Page leaves the ministry to pursue his vision
Page announced his resignation from the Menzies ministry immediately after the government was re-elected in December 1955 and retired to the backbenches the following month. His last major official policy initiative had been legislation to amend his National Health Act of 1953. In announcing his retirement, Page listed the issues he would henceforth pursue: water conservation, hydroelectricity, new states and decentralisation.87 He also lamented that although ‘the only way Federation can continue to exist is through a series of co-operative partners’, the ‘city people don’t know about the country’. Page now thought that what the nation needed was ‘cities of 200,000 people every 50 miles throughout this country, not just a few monster cities on the coast’.88
The second Menzies Government presided in the 1950s over a nation undergoing rapid change – high population growth, a younger population, rising material affluence and greater cultural diversity than ever before. But the decade was not to be an era of major innovation in development policy. In the latter 1950s there emerged a perception that Menzies himself was disengaged from many of the transformations over which his government presided. Articulate criticism of a seemingly unimaginative national leadership was led by such figures as John Douglas Pringle, the British expatriate editor of the Sydney Morning Herald.89 (Menzies vigorously defended his domestic record, such as in his second volume of memoirs, The Measure of the Years.)
Page became the fortuitous beneficiary of this perception. Immediately he was free of the strictures of public office, Page campaigned as an effectively autonomous MP dedicated to realising what he saw as the missed opportunities of the post-war and Menzies eras. The reaction to his urging had two distinct dimensions. One suggests that political interest in interventionist-based national development was now at one of its lowest ebbs in twentieth-century Australian history. But against this, there remained a lively popular and cultural interest in grand developmentalist visions that was reflected in press coverage lauding Page for presenting an appealing contrast as the elder statesman of national development. Page tapped into this.
Page resumed trying to persuade the Country Party to make a practical rather than nominal commitment to new states and related causes, and did not hesitate to berate the government of which he was nominally still a member. He spoke only occasionally in the House but, when he did, it was often at length to reassert an entire vision of the nation’s future. A typical effort was his response to the 1957–58 Budget. This speech ranged across northern development, regional self-government, public debt, the incidence of tuberculosis, mental health, decentralisation, foreign investment, new states, national productivity, the dairy industry, water use, marketing of Australian exports and hydroelectricity.90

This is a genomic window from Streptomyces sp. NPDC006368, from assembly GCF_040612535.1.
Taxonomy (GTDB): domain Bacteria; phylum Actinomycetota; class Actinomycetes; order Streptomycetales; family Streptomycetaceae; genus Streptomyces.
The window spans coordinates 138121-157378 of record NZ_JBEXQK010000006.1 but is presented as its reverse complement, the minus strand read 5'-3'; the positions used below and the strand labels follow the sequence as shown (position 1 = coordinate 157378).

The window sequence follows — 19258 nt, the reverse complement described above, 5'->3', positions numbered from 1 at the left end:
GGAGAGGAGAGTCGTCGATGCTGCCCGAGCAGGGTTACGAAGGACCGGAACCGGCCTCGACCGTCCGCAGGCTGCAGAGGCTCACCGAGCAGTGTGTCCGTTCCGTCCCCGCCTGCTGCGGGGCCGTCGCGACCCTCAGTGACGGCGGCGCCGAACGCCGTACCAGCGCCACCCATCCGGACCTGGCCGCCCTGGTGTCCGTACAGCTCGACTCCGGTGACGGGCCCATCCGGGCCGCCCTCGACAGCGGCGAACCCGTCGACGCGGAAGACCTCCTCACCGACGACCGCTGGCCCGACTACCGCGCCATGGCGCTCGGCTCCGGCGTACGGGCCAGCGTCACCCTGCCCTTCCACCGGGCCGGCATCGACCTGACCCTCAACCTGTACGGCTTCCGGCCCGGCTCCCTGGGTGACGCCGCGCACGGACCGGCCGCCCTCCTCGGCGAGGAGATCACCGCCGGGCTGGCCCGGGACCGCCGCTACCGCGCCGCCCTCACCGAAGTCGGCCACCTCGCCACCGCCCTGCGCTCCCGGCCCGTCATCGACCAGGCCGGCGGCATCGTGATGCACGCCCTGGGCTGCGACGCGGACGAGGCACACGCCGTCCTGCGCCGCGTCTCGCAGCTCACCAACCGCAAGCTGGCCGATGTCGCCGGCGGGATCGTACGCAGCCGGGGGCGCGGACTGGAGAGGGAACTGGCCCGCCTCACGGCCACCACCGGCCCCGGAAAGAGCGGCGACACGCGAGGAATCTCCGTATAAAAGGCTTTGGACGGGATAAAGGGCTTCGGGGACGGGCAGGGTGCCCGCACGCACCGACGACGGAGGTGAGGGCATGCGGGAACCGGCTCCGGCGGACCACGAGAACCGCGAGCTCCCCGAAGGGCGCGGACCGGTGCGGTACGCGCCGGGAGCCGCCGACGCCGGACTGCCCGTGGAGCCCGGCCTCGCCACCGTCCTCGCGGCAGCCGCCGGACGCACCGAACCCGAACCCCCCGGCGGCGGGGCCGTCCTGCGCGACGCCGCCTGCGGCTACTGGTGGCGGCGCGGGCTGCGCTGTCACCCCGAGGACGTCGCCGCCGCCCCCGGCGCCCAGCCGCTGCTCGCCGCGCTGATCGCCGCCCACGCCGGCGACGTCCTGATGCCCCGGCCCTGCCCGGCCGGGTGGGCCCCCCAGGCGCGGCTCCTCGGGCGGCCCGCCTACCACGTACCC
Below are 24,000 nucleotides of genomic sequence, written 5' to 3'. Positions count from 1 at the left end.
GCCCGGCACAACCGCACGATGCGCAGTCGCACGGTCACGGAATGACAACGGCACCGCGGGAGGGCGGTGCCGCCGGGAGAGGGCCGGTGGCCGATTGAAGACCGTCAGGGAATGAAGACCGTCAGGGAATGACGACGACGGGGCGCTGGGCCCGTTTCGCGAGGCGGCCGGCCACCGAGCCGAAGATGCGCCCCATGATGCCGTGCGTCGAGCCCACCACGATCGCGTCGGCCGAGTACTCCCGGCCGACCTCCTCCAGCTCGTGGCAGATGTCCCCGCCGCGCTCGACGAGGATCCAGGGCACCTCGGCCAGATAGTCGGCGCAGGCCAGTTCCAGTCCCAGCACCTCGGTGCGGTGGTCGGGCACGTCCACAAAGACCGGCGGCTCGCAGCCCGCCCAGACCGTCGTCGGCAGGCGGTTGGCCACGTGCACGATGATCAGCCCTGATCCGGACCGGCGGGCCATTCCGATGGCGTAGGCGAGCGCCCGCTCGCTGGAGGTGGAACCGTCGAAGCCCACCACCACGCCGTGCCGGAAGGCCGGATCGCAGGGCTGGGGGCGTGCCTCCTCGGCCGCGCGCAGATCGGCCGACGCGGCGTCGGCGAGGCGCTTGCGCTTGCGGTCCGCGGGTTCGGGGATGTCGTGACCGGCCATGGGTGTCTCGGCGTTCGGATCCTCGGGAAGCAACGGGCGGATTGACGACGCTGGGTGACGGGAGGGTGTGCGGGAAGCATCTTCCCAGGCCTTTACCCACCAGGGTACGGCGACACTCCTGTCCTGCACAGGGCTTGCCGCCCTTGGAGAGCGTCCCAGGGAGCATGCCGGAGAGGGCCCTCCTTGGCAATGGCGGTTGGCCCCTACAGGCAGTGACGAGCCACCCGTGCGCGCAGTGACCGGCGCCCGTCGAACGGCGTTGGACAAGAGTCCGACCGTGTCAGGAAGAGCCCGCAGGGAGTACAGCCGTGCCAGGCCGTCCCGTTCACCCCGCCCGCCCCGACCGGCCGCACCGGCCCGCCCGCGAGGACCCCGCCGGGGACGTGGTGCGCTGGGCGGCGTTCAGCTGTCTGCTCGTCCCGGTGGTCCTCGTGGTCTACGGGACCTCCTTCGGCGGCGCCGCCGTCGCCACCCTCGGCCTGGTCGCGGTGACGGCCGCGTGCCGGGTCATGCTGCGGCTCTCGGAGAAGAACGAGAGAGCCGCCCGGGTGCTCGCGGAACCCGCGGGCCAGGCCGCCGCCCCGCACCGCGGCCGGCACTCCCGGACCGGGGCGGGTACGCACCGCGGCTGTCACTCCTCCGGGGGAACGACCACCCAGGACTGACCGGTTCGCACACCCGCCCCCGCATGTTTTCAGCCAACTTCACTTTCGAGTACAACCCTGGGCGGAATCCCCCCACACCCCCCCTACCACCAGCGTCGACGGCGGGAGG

Page tied his late career ideas together more coherently when he spoke to the Australian Provincial Press Association conference in October 1956 – the very same forum he had addressed in 1917. Nearly four decades on, his goals for the nation’s economy and society remained essentially unchanged but for a clearer stress on planning. Decentralisation would be ‘greatly assisted by a system of priorities for government expenditure taking into account both defence and development projects along planned lines’. Councils should be empowered to enter into franchise agreements with the private sector on development projects. The local press had a positive duty to ‘force the hands of government along the proper course of action that will give the best results’.91
One of the new backbencher’s first initiatives was an attempt to revive national planning. Page had retained a curiosity about the wider world that dated back to his early travels in New Zealand and North America. In retirement, he scanned the constitutions and policy statements of recently independent former British colonies for ideas on planned development. After visiting the Indian subcontinent in March 1956, he told the House of the deep impression made on him by India’s and Pakistan’s planned use of rivers and by the Indian National Development Council. This council demonstrated that it was possible to resolve ‘the eternal wrangling between the states and the Commonwealth over the disposal of revenue, and fix priorities for the undertakings necessary in Australia’.92 It appears to have inspired Page’s last concerted effort on planning. As in 1938, Page began by approaching a powerful business figure. In April 1956 he contacted the stockbroker and grazier Samuel Hordern, seeking to discuss:
the leadership that might be given to the business and financial world in Australia by some one with your reputation, influence and contacts to make possible the earliest change in our long-range planning that would put in [sic] a position similar to that of the United States in its period of very active growth.93
But this 1956 effort seems have come to nothing.
Page also resumed public campaigning for new states for the first time since 1949. His speech on the 1957–58 Budget praised Victoria as the most economically balanced of the six states: ‘I believe that if we could have a number of states of the size of Victoria in this continent of ours we would see very rapid development’.94 He corresponded with the Capricornia movement in central Queensland on their lack of success, attributed simply by Page to public apathy. Notwithstanding the disappointing Cohen experience of over 30 years earlier, he suggested they seek a royal commission.95 In an October 1961 speech to the New England New State Annual Convention he proposed a fresh formula for his federal units: ‘about 5 degrees of latitude of coastline and their capital cities no more than 200 miles from practically all parts of the state’. Page reminded the convention that he had been ‘the leader of this movement in the Federal Parliament for over 40 years’.96